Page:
Gravitational waves travel through space and time much like ripples on the surface of water. (Courtesy: iStock/mic27)I've used "table-top" for several postings before. I think science needs to come up with a less-cliche descriptor.A coin-sized detector might observe gravitational waves before the giant LIGO interferometers, according to two Australian physicists who have built the device. The detector is designed to register very high frequency gravitational waves via the exceptionally weak […]
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10:58 AM | Fragments of graphene can speed up the rate of chemical reactions
The new findings suggest that graphene might have potential applications in catalysing chemical reactions of industrial importance.
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10:18 AM | Beneq and DSM Partner to Introduce a Novel Aerosol Deposition Technology For Solar Applications
The two companies are working together developing and commercializing a completely new and superior aerosol deposition technology for AR coatings for solar glass applications.
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8:12 AM | Miniature two-color barcodes have the potential to combat forgery and track cancerous cells
Tiny rod-like single crystals that act as miniature dual-color barcodes have been synthesized by researchers who then demonstrated the potential of these barcodes for two very different applications: anti-counterfeiting measures and cell tracking.
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8:07 AM | Quantum effects bridge the gap between eletronics and plasmonics
Quantum effects in nanometer-scale metallic structures provide a platform for combining molecular electronics and plasmonics.
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4:00 AM | Simulare la radiazione di Hawking con un buco nero ‘artificiale’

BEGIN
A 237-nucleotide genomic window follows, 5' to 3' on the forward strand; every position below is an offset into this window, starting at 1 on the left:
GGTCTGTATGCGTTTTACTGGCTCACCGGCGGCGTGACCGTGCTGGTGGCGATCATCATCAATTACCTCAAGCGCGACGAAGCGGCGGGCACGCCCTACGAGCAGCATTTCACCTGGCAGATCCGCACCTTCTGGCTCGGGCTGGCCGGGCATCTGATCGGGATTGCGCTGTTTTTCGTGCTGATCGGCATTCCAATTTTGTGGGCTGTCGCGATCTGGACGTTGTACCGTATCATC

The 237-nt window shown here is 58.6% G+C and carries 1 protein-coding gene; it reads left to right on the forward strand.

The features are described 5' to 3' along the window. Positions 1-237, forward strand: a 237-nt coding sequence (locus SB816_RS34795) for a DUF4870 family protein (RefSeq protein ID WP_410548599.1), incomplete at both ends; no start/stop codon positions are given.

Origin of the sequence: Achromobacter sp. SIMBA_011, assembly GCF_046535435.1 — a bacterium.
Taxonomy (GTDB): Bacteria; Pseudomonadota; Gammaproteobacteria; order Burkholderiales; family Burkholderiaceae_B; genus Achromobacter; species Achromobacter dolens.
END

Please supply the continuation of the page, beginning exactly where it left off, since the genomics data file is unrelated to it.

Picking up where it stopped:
Circa 40 anni fa, Stephen Hawking sbalordì i cosmologi quando annunciò che i buchi neri non sono completamente neri, dato che una piccola quantità di radiazione, detta radiazione di Hawking, sarebbe stata in grado di sfuggire all’intensa attrazione gravitazionale. Nel corso del tempo, questa conseguenza emersa nel tentativo di riconciliare la meccanica quantistica e la relatività generale […]
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4:00 AM | Brookhaven Lab Launches Computational Science Initiative
Leveraging computational science expertise and investments across the laboratory to tackle "big data" challenges.
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4:00 AM | Scientists Use Plasma Shaping to Control Turbulence in Stellarators
Researchers at the U.S. Department of Energy’s Princeton Plasma Physics Laboratory (PPPL) and the Max Planck Institute of Plasma Physics in Germany have devised a new method for minimizing turbulence in bumpy donut-shaped experimental fusion facilities called stellarators.
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2:23 AM | Robot racing
The Engineering Design Show is currently in full swing here, with the competitions for the various design projects. The white-line followers kicked off proceedings. They were pretty impressive, with all but one team successfully being able to follow the (very squiggly) line without mistakes. There were traps to confuse the robots - the line got thinner and thicker, crossed over itself, had abrupt corners and so on, but the robots were well programmed and coped with this easily. The winning […]

October 21, 2014

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8:21 PM | Special microscope captures defects in nanotubes
Chemists provide a detailed view of traps that disrupt energy flow, possibly pointing toward improved charge-carrying devices.
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8:17 PM | Nanoscale gas chromatography tool detects vapors in environment or a person's breath
A three-year, $400,369 National Science Foundation grant has been awarded to build a handheld device that could analyze a person's breath to reveal whether certain dangerous gasses are present that need more immediate medical attention.
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4:41 PM | 10 Things You Didn’t Know About the Anthropic Principle
And what it might — and might not — give us useful insights into.Continue reading on Medium »
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4:37 PM | Could I squeeze by you?
Scientists model molecular movement within narrow channels of mesoporous nanoparticles.